Reading aloud envelops both the reader and the listener together in a warm embrace of words. Here is a list of titles to make that magic happen:
“Last Stop On Market Street” by Matt De La Pena
Grandmothers know the answer to everything, no matter how far reaching the questions. Travel with CJ and his grandmother as a bus takes them through the city from church to soup kitchen and see the urban world from their eyes. Winner of the 2016 Newbury Medal among many other accolades.
“Waiting” by Kevin Henkes
On the windowsill looking out at the world, but existing in their own little realm, a grouping of diverse toys finds new friends and experiences some joy and some trauma in the process. They are gently portrayed as they are “waiting.”
“Lenny and Lucy” by Philip Stead
A boy and his Dad and his dog and a move to a new home. A humble tale of how the boy poignantly faces his fears and through this process makes new friends.
“The Bear Ate Your Sandwich” by Julia Sarcone-Roach
What? The bear what? Who? Who ate the sandwich? A good story with a fun ending.
“How to Share with a Bear” by Eric Pinder
Thomas just wants to be alone in the fort he has made from household furnishings, but is charged with barring the bear from his door, enticing him away with food and playful diversions. Bear = sibling.
“Happy” by Pharrell Williams
The lyrics to the hit song from Despicable Me 2 sing out brightly from the pages of a picture book. Photographs of happy children smile out at the reader. Read it because you’re happy – or maybe because you’re not!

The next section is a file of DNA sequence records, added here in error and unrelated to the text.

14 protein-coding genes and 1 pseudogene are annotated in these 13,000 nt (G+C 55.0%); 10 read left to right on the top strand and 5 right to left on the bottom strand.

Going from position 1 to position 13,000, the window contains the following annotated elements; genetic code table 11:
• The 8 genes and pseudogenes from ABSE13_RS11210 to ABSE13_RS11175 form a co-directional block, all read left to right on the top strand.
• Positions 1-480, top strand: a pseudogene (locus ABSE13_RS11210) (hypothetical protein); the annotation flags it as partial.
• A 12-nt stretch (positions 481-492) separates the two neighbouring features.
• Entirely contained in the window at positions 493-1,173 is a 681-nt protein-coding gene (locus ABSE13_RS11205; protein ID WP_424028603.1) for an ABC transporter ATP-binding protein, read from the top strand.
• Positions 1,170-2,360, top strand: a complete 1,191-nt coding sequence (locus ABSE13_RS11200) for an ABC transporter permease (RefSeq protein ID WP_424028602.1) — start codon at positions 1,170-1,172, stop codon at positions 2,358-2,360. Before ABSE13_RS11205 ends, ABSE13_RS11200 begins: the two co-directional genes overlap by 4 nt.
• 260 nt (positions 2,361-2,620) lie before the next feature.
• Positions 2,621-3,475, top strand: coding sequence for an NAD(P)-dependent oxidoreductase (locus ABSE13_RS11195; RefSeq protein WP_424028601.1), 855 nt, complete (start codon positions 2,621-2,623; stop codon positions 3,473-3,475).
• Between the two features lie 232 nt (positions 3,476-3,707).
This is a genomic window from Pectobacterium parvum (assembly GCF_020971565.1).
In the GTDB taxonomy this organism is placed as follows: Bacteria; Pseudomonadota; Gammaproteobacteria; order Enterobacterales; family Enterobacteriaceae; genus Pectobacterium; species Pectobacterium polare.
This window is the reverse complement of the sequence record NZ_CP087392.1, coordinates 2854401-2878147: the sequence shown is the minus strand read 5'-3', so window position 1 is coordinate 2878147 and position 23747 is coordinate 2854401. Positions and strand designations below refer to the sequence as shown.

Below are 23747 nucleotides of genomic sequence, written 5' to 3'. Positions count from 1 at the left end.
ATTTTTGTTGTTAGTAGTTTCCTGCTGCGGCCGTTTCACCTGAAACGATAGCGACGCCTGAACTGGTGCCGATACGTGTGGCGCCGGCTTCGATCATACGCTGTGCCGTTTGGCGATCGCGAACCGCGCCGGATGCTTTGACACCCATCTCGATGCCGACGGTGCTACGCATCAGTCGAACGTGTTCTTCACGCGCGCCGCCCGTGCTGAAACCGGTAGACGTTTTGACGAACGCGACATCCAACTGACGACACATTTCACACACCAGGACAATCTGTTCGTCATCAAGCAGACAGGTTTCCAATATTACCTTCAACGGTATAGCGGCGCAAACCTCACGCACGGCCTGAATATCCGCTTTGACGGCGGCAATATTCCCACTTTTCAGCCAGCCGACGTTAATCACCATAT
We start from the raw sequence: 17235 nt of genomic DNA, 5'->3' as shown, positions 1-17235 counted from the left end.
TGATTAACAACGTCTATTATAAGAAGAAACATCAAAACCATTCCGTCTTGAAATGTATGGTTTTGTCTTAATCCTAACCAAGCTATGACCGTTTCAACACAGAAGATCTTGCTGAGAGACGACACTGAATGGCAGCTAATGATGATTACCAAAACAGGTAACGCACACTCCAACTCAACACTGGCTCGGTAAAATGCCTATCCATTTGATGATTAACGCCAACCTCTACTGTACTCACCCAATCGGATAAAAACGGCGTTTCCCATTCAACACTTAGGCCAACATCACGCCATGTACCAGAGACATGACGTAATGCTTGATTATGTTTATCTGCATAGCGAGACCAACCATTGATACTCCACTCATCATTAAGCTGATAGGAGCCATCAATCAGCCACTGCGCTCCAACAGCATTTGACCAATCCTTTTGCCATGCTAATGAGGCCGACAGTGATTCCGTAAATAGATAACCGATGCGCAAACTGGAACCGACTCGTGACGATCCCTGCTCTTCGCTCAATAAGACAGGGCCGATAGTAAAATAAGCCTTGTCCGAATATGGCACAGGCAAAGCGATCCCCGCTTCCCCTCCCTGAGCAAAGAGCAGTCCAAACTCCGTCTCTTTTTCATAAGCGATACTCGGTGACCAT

“Harry Potter and the Sorcerer’s Stone: The Illustrated Edition” by J.K. Rowling
This is a high quality edition of the block-buster children’s book providing an enticing format to introduce the story to younger readers, the ultimate read-aloud. An illustrated version to open the door to the world of Harry Potter for a new reader or an extraordinary gift for the book’s established fans.
“The Iliad” by Gillian Cross and illustrated by Neil Packer
A version of Homer’s classic that provides a true telling of the literary epic in a very readable format for younger readers. (This story not too gory.) Compelling illustrations of the timeless tale make for a great collaboration of storytelling and art.
Laurie Collins is a 2014 Mass Literacy Champion. She is also the author of the children’s picture book The Pajamas of My Dreams, and she is the Children’s Librarian in Ipswich, MA. Learn more about Laurie here.